It was the first full day of our vacation in Canada, when my best friend, Sharri, and I got some news that put a different spin on our trip. The company we worked for was being acquired. We spent the next day of our vacation listening to conference calls. Each one basically said the same thing—nobody knew anything about what the future held.
Mark and Amélie had seen many people save a lifetime to spend their retirement sailing the world, only to have illness or some other unexpected setback stop them before they even left port. “We made a decision to leave with an excess of time—not money,” says Mark. Heading south, they sailed the west coast of Mexico for three years, including a year-and-a-half in Mazatlán.
“We first visited Panama in 2005 and joked about moving there. But the more we thought about it the more we realized it ticked all our boxes. In 2008 we spent a month trying out life in Panama City, and we liked it so much we bought an apartment in the San Francisco neighborhood.”
About a year ago, we sold our home and began a new chapter in our lives in northern Italy. We rented an elegant two-bedroom apartment one block from our favorite lake, Maggiore, for just under $1,000 per month. Verbania, Italy, where we live, is home to about 31,000 people. It sits on the western shore at the southern end of the long lake, which snakes up into Switzerland. An esplanade skirts the lakefront, with cafes and bars galore.
My wife Sylvia and I landed in this Pacific coast village of 302 (300 Mexicans, two gringos) six years ago. We bought a half-acre vacant lot in the center to build a modest, hacienda-style place. We had sailed from San Francisco on our 48-foot sailboat, Sabbatical but were easily lured ashore by the tranquil lifestyle.
Take a typical New York City studio apartment, then halve it. That gives you an idea of the living space of 44-year-old Mark and 36-year-old Amélie Meadows and their son, 18-month-old Zephyr. They call The Blue Goose, a 38-foot sailboat, home. Far from feeling constrained by this living or work arrangement, the couple feels it’s helped them strip down to the essentials.
- Why I Never Returned from My 2-Year Trip to Ecuador
Posted on February 22, 2013 by Sarah Dettman
As I meet more and more people who are interested in moving here, I think back to that day in 1984 when Ecuador first came onto my radar… I ran out to the mailbox and saw the letter I had been waiting weeks for—my invitation to serve as a Peace Corps Volunteer somewhere in the world. I tore open the envelope and read… My two-year assignment was to be a rural public health nurse in Ecuador.
The moment I arrived in Ecuador I knew my decision to abandon my old life in the U.S. was the right one. With the shrinking economy and very little chance of scratching out a living in the home building business, it was time for change.
As a native New Orleanian, Panama very much reminds me of the city I left behind. Friendly people, a laid-back lifestyle, fun culture, warm weather and outdoor recreation are all part of a full life here. Panama has been my permanent home for almost 28 years now.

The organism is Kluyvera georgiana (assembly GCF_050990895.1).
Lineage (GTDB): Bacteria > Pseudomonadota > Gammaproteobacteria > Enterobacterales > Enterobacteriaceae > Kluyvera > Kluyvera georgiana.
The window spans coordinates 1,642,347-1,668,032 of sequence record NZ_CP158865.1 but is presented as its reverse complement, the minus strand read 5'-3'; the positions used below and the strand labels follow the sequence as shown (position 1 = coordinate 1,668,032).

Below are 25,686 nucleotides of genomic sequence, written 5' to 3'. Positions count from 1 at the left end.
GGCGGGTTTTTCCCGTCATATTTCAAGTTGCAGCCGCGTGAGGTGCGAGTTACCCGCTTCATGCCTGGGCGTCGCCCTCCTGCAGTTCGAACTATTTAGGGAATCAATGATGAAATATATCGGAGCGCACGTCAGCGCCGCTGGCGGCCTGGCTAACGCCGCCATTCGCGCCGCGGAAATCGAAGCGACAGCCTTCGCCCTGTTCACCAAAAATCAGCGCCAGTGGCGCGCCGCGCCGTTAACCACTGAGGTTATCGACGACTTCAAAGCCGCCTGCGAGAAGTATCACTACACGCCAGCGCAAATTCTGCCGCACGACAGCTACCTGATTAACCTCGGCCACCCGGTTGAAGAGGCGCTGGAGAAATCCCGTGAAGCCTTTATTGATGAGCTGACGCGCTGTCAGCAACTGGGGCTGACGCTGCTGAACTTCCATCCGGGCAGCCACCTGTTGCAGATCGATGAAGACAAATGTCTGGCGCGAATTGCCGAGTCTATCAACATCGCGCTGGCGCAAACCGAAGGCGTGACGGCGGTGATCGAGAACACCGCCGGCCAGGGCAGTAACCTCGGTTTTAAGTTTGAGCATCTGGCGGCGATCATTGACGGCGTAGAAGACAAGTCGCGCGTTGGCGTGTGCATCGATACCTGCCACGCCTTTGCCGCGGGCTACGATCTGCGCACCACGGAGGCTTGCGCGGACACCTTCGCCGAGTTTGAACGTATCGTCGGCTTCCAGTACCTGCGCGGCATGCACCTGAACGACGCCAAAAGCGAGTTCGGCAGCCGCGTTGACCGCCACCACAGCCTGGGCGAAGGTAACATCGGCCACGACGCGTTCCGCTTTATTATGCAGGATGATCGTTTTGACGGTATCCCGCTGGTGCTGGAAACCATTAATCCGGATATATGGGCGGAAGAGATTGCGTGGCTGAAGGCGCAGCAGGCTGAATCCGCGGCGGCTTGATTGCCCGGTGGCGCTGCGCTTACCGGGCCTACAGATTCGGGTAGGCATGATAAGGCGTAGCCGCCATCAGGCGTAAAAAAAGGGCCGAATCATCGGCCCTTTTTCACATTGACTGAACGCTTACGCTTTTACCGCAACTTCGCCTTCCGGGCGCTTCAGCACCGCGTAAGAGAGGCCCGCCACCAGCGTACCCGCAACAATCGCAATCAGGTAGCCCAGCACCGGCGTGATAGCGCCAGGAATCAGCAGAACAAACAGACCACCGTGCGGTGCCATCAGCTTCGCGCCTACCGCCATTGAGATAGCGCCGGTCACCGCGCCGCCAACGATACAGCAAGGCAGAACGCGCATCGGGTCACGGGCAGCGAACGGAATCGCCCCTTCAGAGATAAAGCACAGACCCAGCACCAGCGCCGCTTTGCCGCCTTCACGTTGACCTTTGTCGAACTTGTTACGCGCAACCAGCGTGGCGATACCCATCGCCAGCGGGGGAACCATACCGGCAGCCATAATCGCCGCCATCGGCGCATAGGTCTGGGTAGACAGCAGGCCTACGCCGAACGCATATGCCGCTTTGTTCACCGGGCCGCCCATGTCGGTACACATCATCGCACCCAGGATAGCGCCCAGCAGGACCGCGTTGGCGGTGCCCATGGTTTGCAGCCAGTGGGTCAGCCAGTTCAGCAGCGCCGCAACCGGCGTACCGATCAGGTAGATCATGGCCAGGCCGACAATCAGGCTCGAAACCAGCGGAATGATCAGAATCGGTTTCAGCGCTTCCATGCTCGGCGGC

- Enjoying Panama’s Cafes, Culture, and City Life (at a Discount)
Posted on February 3, 2013 by Jessica Ramesch
“On an ideal day, I get up, sit on my balcony, and read a bit. Then I exercise or take a swim in the pool, and come back for breakfast. I might check my email or go for coffee with a friend. Later I might play bridge, or go to the National Theater, or meet with one of my clubs. There are just endless things to do,” says Joyce Perrin.
- Coronado: A Popular Beach Town for Expats in Panama
Posted on February 1, 2013 by Erica Mills
Coronado, Panama, is a relaxed community. Only an hour from Panama City, this coastal town—now popular with expats—was once a vacation getaway for Panamanians, who came from miles around to sun themselves on the black-and-white-sanded beach and swim in the Pacific Ocean.
As the day begins and the sun turns the snow-capped peaks of the Alps to gold, my husband Dave and I take a leisurely stroll. With our little dog Magic, we walk along the lake front to our favorite café, where for $4 we enjoy steaming cappuccinos and fresh buttery croissants. Our dog is welcome everywhere here, in cafés and restaurants, on buses, ferries, and trains.
A garrison flag flutters on the peak of Ancon Hill. When you can see that flag, you know you’re in Ancon, the massive district formerly referred to as the Canal Zone. It’s filled with greenery and quiet neighborhoods—a far cry from the nearby city center, known for the skyscrapers that twinkle and sparkle as they tower over the glassy Panama Bay.
The aroma of coffee wafts through the open bedroom door. I wipe the sleep from my eyes and follow my senses to the kitchen, where I find a double espresso and a plate of fresh fruit waiting for me. My husband Gordon is making fresh-squeezed orange juice. He stops what he’s doing to give me a kiss good morning.
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It was a pleasure meeting you and listening to you at the Live and Invest Overseas conference in Las Vegas. My hope was to meet you to get answers to questions I had about Uruguay.